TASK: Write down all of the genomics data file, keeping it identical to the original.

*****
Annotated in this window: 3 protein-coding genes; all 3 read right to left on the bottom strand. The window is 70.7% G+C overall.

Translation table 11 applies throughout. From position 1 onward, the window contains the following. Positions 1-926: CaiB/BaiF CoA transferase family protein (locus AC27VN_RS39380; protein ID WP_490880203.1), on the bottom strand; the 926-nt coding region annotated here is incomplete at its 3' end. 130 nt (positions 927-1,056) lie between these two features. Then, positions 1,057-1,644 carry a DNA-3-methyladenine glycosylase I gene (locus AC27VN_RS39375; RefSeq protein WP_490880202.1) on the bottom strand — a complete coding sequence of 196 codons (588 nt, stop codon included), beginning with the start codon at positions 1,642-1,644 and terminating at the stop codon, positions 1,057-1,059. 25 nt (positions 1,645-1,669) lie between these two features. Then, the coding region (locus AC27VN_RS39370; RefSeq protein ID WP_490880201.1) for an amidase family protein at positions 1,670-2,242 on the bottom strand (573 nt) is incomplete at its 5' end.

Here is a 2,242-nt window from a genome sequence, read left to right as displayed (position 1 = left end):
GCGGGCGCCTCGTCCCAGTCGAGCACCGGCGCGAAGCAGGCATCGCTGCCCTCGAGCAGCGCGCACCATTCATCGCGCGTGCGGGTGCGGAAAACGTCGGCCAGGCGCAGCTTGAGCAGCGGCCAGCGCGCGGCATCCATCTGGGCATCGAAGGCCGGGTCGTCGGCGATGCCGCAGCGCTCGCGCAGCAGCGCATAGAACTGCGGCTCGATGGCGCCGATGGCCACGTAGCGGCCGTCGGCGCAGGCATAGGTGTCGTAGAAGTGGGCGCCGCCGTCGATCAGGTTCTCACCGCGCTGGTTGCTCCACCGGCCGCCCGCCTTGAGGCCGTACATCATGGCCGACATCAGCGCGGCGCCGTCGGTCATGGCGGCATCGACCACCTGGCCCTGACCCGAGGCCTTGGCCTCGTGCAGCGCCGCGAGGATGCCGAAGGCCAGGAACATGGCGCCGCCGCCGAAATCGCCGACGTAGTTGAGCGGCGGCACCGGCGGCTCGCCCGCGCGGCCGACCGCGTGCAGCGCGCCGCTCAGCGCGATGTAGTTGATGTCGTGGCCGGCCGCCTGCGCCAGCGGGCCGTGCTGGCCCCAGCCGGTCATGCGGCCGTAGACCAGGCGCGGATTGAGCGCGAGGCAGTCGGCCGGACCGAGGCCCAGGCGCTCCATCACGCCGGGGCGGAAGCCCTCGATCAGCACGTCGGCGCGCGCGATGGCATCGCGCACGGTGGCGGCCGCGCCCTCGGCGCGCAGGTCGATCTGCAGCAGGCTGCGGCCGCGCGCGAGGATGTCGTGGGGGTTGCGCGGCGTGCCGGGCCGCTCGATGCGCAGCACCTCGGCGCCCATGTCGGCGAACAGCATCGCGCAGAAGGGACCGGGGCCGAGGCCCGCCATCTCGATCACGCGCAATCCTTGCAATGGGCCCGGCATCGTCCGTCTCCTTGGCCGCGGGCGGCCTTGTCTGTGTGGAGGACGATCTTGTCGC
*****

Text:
Annotated in this window: 3 protein-coding genes; all 3 read right to left on the bottom strand. The window is 70.7% G+C overall.

Translation table 11 applies throughout. From position 1 onward, the window contains the following. Positions 1-926: CaiB/BaiF CoA transferase family protein (locus AC27VN_RS39380; protein ID WP_490880203.1), on the bottom strand; the 926-nt coding region annotated here is incomplete at its 3' end. 130 nt (positions 927-1,056) lie between these two features. Then, positions 1,057-1,644 carry a DNA-3-methyladenine glycosylase I gene (locus AC27VN_RS39375; RefSeq protein WP_490880202.1) on the bottom strand — a complete coding sequence of 196 codons (588 nt, stop codon included), beginning with the start codon at positions 1,642-1,644 and terminating at the stop codon, positions 1,057-1,059. 25 nt (positions 1,645-1,669) lie between these two features. Then, the coding region (locus AC27VN_RS39370; RefSeq protein ID WP_490880201.1) for an amidase family protein at positions 1,670-2,242 on the bottom strand (573 nt) is incomplete at its 5' end.

Here is a 2,242-nt window from a genome sequence, read left to right as displayed (position 1 = left end):
GCGGGCGCCTCGTCCCAGTCGAGCACCGGCGCGAAGCAGGCATCGCTGCCCTCGAGCAGCGCGCACCATTCATCGCGCGTGCGGGTGCGGAAAACGTCGGCCAGGCGCAGCTTGAGCAGCGGCCAGCGCGCGGCATCCATCTGGGCATCGAAGGCCGGGTCGTCGGCGATGCCGCAGCGCTCGCGCAGCAGCGCATAGAACTGCGGCTCGATGGCGCCGATGGCCACGTAGCGGCCGTCGGCGCAGGCATAGGTGTCGTAGAAGTGGGCGCCGCCGTCGATCAGGTTCTCACCGCGCTGGTTGCTCCACCGGCCGCCCGCCTTGAGGCCGTACATCATGGCCGACATCAGCGCGGCGCCGTCGGTCATGGCGGCATCGACCACCTGGCCCTGACCCGAGGCCTTGGCCTCGTGCAGCGCCGCGAGGATGCCGAAGGCCAGGAACATGGCGCCGCCGCCGAAATCGCCGACGTAGTTGAGCGGCGGCACCGGCGGCTCGCCCGCGCGGCCGACCGCGTGCAGCGCGCCGCTCAGCGCGATGTAGTTGATGTCGTGGCCGGCCGCCTGCGCCAGCGGGCCGTGCTGGCCCCAGCCGGTCATGCGGCCGTAGACCAGGCGCGGATTGAGCGCGAGGCAGTCGGCCGGACCGAGGCCCAGGCGCTCCATCACGCCGGGGCGGAAGCCCTCGATCAGCACGTCGGCGCGCGCGATGGCATCGCGCACGGTGGCGGCCGCGCCCTCGGCGCGCAGGTCGATCTGCAGCAGGCTGCGGCCGCGCGCGAGGATGTCGTGGGGGTTGCGCGGCGTGCCGGGCCGCTCGATGCGCAGCACCTCGGCGCCCATGTCGGCGAACAGCATCGCGCAGAAGGGACCGGGGCCGAGGCCCGCCATCTCGATCACGCGCAATCCTTGCAATGGGCCCGGCATCGTCCGTCTCCTTGGCCGCGGGCGGCCTTGTCTGTGTGGAGGACGATCTTGTCGC